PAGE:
Some partnerships like dual Roman Consuls, William Procter and James Gamble (P&G), and Bill Hewlett and Dave Packard (HP) were extraordinarily successful. Other partnerships failed miserably at places like Deutsche Bank, Citibank, and Martha Stewart Living. When it works, it works because partners share a vision and set of values, and make the best of each other’s complementary strengths.

As I wrote in SalesForces’s naming Co-CEOs, partners need to answer five questions together: 1. context, 2. what matters and why, 3. how to win, 4. how to work together, 5. what to do separately and together. Let’s dig into those.

1. What is the context for your co-leadership assignment? What’s the problem for which this is the right solution?

In their HBR article “Is It Time To Consider Co-CEOs?” Marc Feigen, Michael Jenkins, and Anton Warendh suggest co-leaders are right for organizations “shifting decisively toward agile-based management and for those embarking on technology-based transformations.”

And, as I wrote in Fox News placing its bet on two heads, choose co-leadership in more complex situations when you need more perspectives, and single leadership when you need to move faster.

2. What really matters and why to you, your co-leader, and the organization?

This goes to vision and culture.

Feigen suggests co-leadership works well when the co-leaders operate as true partners with the same picture of success and “fully shared accountability” with equal, shared rewards.

Culture is the collective character of an organization. Individuals have character. Those people, starting with co-leaders, come together to create an organization’s culture. When co-leaders are deliberate about the traits they want to model and engender and do so, things work better. But when they are at odds with each other, that flows through the whole organization.

3. The most critical choices around how to win together.

The critical choices around how to win together are the heart of an organization’s strategy, guiding every other decision the organization makes.

Feigen talks about the need for “An appearance of unity.” They go on to say, “Even when co-CEOs have a difference of opinion, they need to speak to their employees with a common voice, because disagreement among coequals can lead to confusion and indecision throughout the organization.”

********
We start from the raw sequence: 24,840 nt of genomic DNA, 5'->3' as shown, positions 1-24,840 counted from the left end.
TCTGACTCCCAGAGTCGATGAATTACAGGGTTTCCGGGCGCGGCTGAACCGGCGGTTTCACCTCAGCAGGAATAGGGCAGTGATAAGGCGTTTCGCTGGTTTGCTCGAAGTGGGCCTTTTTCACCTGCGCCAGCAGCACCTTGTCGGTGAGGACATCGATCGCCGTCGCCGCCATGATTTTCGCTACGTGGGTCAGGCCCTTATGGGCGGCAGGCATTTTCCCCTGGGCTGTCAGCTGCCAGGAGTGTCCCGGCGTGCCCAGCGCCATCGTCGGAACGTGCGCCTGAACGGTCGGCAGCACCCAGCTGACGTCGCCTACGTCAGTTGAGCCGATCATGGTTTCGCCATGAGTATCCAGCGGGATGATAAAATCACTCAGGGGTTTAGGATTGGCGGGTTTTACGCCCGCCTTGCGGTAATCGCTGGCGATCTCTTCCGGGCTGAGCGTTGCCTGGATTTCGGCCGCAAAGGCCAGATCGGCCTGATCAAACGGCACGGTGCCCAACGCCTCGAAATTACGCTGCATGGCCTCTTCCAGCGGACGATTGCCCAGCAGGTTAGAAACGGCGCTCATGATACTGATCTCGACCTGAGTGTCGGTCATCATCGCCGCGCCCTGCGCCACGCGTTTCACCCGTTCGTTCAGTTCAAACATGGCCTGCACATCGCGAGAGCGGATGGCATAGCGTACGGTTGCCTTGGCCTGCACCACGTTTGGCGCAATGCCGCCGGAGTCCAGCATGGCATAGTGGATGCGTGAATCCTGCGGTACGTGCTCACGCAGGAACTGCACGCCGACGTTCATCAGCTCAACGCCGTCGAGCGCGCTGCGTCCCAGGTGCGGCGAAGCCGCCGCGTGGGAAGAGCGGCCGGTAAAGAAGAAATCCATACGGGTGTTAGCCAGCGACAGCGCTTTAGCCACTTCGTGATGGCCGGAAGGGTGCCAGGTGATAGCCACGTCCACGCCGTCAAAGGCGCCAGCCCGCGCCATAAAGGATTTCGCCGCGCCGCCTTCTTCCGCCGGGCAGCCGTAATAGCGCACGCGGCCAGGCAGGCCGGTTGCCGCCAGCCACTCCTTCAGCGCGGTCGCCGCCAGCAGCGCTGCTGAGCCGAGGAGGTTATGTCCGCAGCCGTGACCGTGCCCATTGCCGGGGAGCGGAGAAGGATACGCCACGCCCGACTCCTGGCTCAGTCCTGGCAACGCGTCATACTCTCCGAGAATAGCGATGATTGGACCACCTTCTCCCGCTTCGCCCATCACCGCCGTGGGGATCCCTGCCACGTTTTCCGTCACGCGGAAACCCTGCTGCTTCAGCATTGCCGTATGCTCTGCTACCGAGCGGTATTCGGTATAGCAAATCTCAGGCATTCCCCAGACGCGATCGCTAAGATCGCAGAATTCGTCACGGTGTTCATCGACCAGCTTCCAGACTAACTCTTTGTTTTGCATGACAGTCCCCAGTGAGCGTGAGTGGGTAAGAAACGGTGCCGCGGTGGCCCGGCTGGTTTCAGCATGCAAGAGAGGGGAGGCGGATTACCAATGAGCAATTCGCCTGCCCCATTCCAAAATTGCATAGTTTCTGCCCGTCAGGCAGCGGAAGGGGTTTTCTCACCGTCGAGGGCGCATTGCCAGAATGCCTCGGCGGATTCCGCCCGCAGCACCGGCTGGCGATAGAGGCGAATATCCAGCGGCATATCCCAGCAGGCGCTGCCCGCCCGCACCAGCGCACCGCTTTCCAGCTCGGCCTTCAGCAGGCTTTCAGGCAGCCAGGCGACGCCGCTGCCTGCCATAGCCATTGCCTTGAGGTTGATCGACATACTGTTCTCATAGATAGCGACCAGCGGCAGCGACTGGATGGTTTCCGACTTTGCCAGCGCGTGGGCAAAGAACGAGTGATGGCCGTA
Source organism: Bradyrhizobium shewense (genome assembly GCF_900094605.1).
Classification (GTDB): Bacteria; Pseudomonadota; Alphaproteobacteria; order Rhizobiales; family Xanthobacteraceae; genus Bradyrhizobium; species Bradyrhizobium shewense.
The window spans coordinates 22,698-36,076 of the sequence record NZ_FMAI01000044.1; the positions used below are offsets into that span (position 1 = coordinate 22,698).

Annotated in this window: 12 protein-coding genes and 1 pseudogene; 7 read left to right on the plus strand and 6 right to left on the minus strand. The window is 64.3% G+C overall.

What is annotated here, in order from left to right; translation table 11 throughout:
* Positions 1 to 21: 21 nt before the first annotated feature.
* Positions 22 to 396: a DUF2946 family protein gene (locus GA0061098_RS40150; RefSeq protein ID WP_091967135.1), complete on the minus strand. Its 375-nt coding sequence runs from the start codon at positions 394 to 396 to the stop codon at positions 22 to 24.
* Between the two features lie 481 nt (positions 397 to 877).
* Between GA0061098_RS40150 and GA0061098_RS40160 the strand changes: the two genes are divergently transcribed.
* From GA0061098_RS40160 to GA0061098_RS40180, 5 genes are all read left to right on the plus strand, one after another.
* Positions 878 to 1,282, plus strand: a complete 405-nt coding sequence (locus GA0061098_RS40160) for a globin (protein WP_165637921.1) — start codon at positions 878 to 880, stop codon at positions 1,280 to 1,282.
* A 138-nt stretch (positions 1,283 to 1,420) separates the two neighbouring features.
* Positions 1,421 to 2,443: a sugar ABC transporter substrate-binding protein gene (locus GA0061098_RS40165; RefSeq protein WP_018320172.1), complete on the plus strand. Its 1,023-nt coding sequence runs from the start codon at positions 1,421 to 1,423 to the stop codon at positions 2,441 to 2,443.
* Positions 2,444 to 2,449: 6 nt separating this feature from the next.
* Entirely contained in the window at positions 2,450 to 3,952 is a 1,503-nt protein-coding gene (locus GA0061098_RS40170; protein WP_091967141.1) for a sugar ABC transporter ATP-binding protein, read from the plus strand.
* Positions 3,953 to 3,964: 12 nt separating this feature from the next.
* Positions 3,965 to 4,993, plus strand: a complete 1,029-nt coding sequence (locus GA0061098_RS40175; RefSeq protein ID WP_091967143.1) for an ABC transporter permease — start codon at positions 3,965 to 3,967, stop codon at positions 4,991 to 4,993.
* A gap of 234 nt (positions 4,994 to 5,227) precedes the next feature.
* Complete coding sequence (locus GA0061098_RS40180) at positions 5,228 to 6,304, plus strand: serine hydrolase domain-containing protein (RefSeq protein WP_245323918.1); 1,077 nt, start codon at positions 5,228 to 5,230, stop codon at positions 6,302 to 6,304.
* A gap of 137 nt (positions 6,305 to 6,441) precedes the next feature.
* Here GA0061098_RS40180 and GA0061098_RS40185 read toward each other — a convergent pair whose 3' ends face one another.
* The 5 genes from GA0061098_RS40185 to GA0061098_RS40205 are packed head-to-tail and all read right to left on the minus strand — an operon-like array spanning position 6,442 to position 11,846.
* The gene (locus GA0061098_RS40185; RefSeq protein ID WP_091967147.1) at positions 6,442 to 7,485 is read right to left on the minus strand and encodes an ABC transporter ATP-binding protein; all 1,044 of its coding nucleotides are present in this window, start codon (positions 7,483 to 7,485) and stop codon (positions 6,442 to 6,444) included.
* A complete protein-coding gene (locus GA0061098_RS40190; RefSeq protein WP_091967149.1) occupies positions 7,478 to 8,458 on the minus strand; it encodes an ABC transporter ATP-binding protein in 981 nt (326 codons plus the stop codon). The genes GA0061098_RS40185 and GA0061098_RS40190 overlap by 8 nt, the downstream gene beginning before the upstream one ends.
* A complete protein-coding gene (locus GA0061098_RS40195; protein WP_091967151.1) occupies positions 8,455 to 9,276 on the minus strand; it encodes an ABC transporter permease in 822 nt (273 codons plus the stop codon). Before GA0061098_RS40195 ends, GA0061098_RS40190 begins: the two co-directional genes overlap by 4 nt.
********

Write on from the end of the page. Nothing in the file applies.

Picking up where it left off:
Co-leaders must agree on the core focus of the organization: design, production, delivery or service, the priorities that flow from that and the critical enablers.

4. How you two are going to work together and communicate with each other and the rest of the organization.

Four of Feigen’s nine key factors for success go to this point including:

  • Willing participants who see the benefits of having two heads
  • Clear responsibilities and decision rights
  • Mechanisms for conflict resolution
  • Board support

On the one hand, co-leaders have to be clear about which decisions they are making together and which decisions they are making separately. On the other hand, they need to evolve that framework constantly as their organizations evolve. This means they need to spend time together. Whether it’s a daily phone call or weekly dinner, they need to talk to each other – lots.

Different partners have done this differently. At Apple, Wozniak owned all the technology decisions. Jobs owned all the consumer-focused decisions. At Disney, Michael Eisner owned all the creative decisions. Frank Wells owned all the financial and operating decisions. Ernest and Julio Gallo split manufacturing and marketing. There is no one right way. Just be clear on your way so those following you know how to get things done.

5. What each of you is going to do on your own and together.

Feigen calls these “Complementary, distinct skill sets.” It goes deeper than this. Strengths are made up of innate talent, learned knowledge, practiced skills, hard-won experience, and apprenticed craft-level caring and sensibilities.

Different people have different talents, knowledge, skills, experience, and sensibilities. The best partners seek out, value, and leverage their partner’s differential strengths. so they and the organization can learn from each other and grow together. Poor partners let those differences divide them and their organizations.

Finally, as I noted in “How to Beat the Odds and Make Equal Partnerships Work,” even when partnerships work, they may not work forever. Be ready for that.

Click here for a list of my Forbes articles (of which this is #799) and a summary of my book on executive onboarding: The New Leader’s 100-Day Action Plan.

Follow me on Twitter.
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